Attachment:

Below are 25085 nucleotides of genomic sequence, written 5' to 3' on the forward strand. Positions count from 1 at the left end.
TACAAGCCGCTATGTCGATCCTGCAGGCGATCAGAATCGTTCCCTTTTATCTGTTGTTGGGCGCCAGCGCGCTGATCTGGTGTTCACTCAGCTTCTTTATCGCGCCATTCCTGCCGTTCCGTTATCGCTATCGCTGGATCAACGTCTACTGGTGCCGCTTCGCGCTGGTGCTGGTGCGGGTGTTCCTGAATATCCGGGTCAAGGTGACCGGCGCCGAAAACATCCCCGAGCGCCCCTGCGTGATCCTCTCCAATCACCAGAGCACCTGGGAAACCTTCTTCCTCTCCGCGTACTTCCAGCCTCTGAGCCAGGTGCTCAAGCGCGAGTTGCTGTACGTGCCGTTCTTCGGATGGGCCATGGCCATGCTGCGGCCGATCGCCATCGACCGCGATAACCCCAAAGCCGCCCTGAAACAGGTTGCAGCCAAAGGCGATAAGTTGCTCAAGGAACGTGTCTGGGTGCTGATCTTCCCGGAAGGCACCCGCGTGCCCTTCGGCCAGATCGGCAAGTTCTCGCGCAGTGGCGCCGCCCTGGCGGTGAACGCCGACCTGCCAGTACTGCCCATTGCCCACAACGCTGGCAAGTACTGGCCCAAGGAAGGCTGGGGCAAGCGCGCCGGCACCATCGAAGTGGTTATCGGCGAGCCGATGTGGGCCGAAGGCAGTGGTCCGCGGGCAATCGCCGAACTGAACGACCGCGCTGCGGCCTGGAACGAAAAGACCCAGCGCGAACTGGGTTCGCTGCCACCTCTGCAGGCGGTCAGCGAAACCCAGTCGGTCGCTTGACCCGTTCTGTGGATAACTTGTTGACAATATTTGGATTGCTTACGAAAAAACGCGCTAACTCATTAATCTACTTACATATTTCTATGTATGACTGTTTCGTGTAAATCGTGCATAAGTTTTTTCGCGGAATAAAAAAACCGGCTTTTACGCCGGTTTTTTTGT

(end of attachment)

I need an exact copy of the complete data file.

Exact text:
Below are 25085 nucleotides of genomic sequence, written 5' to 3' on the forward strand. Positions count from 1 at the left end.
TACAAGCCGCTATGTCGATCCTGCAGGCGATCAGAATCGTTCCCTTTTATCTGTTGTTGGGCGCCAGCGCGCTGATCTGGTGTTCACTCAGCTTCTTTATCGCGCCATTCCTGCCGTTCCGTTATCGCTATCGCTGGATCAACGTCTACTGGTGCCGCTTCGCGCTGGTGCTGGTGCGGGTGTTCCTGAATATCCGGGTCAAGGTGACCGGCGCCGAAAACATCCCCGAGCGCCCCTGCGTGATCCTCTCCAATCACCAGAGCACCTGGGAAACCTTCTTCCTCTCCGCGTACTTCCAGCCTCTGAGCCAGGTGCTCAAGCGCGAGTTGCTGTACGTGCCGTTCTTCGGATGGGCCATGGCCATGCTGCGGCCGATCGCCATCGACCGCGATAACCCCAAAGCCGCCCTGAAACAGGTTGCAGCCAAAGGCGATAAGTTGCTCAAGGAACGTGTCTGGGTGCTGATCTTCCCGGAAGGCACCCGCGTGCCCTTCGGCCAGATCGGCAAGTTCTCGCGCAGTGGCGCCGCCCTGGCGGTGAACGCCGACCTGCCAGTACTGCCCATTGCCCACAACGCTGGCAAGTACTGGCCCAAGGAAGGCTGGGGCAAGCGCGCCGGCACCATCGAAGTGGTTATCGGCGAGCCGATGTGGGCCGAAGGCAGTGGTCCGCGGGCAATCGCCGAACTGAACGACCGCGCTGCGGCCTGGAACGAAAAGACCCAGCGCGAACTGGGTTCGCTGCCACCTCTGCAGGCGGTCAGCGAAACCCAGTCGGTCGCTTGACCCGTTCTGTGGATAACTTGTTGACAATATTTGGATTGCTTACGAAAAAACGCGCTAACTCATTAATCTACTTACATATTTCTATGTATGACTGTTTCGTGTAAATCGTGCATAAGTTTTTTCGCGGAATAAAAAAACCGGCTTTTACGCCGGTTTTTTTGT